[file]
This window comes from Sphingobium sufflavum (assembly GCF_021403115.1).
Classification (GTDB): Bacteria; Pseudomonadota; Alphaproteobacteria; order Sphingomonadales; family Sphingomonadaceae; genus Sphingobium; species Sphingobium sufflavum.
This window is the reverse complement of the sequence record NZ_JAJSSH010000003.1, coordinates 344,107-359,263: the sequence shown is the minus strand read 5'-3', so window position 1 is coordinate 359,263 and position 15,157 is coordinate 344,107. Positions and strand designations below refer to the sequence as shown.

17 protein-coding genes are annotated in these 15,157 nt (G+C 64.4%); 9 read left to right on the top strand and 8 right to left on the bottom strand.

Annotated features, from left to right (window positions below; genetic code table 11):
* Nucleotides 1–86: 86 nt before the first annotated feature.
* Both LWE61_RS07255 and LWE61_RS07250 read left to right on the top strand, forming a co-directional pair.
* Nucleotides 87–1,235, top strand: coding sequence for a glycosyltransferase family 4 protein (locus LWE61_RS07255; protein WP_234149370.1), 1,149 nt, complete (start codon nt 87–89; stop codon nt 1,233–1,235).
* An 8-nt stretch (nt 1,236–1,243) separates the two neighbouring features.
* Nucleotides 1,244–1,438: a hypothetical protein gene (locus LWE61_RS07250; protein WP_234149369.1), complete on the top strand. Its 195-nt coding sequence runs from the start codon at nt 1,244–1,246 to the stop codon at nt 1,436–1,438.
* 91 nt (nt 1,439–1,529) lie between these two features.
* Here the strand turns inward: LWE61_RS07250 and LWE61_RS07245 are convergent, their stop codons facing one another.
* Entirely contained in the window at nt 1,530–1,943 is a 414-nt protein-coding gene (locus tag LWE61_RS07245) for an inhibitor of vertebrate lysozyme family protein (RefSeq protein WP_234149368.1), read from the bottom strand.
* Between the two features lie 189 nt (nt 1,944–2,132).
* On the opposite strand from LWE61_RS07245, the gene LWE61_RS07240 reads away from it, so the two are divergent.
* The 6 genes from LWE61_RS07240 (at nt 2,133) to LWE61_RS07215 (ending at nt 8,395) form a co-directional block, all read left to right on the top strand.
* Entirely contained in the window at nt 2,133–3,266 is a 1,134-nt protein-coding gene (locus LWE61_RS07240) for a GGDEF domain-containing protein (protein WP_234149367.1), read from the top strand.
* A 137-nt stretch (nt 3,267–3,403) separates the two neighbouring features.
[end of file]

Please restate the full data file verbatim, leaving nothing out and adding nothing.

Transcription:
This window comes from Sphingobium sufflavum (assembly GCF_021403115.1).
Classification (GTDB): Bacteria; Pseudomonadota; Alphaproteobacteria; order Sphingomonadales; family Sphingomonadaceae; genus Sphingobium; species Sphingobium sufflavum.
This window is the reverse complement of the sequence record NZ_JAJSSH010000003.1, coordinates 344,107-359,263: the sequence shown is the minus strand read 5'-3', so window position 1 is coordinate 359,263 and position 15,157 is coordinate 344,107. Positions and strand designations below refer to the sequence as shown.

17 protein-coding genes are annotated in these 15,157 nt (G+C 64.4%); 9 read left to right on the top strand and 8 right to left on the bottom strand.

Annotated features, from left to right (window positions below; genetic code table 11):
* Nucleotides 1–86: 86 nt before the first annotated feature.
* Both LWE61_RS07255 and LWE61_RS07250 read left to right on the top strand, forming a co-directional pair.
* Nucleotides 87–1,235, top strand: coding sequence for a glycosyltransferase family 4 protein (locus LWE61_RS07255; protein WP_234149370.1), 1,149 nt, complete (start codon nt 87–89; stop codon nt 1,233–1,235).
* An 8-nt stretch (nt 1,236–1,243) separates the two neighbouring features.
* Nucleotides 1,244–1,438: a hypothetical protein gene (locus LWE61_RS07250; protein WP_234149369.1), complete on the top strand. Its 195-nt coding sequence runs from the start codon at nt 1,244–1,246 to the stop codon at nt 1,436–1,438.
* 91 nt (nt 1,439–1,529) lie between these two features.
* Here the strand turns inward: LWE61_RS07250 and LWE61_RS07245 are convergent, their stop codons facing one another.
* Entirely contained in the window at nt 1,530–1,943 is a 414-nt protein-coding gene (locus tag LWE61_RS07245) for an inhibitor of vertebrate lysozyme family protein (RefSeq protein WP_234149368.1), read from the bottom strand.
* Between the two features lie 189 nt (nt 1,944–2,132).
* On the opposite strand from LWE61_RS07245, the gene LWE61_RS07240 reads away from it, so the two are divergent.
* The 6 genes from LWE61_RS07240 (at nt 2,133) to LWE61_RS07215 (ending at nt 8,395) form a co-directional block, all read left to right on the top strand.
* Entirely contained in the window at nt 2,133–3,266 is a 1,134-nt protein-coding gene (locus LWE61_RS07240) for a GGDEF domain-containing protein (protein WP_234149367.1), read from the top strand.
* A 137-nt stretch (nt 3,267–3,403) separates the two neighbouring features.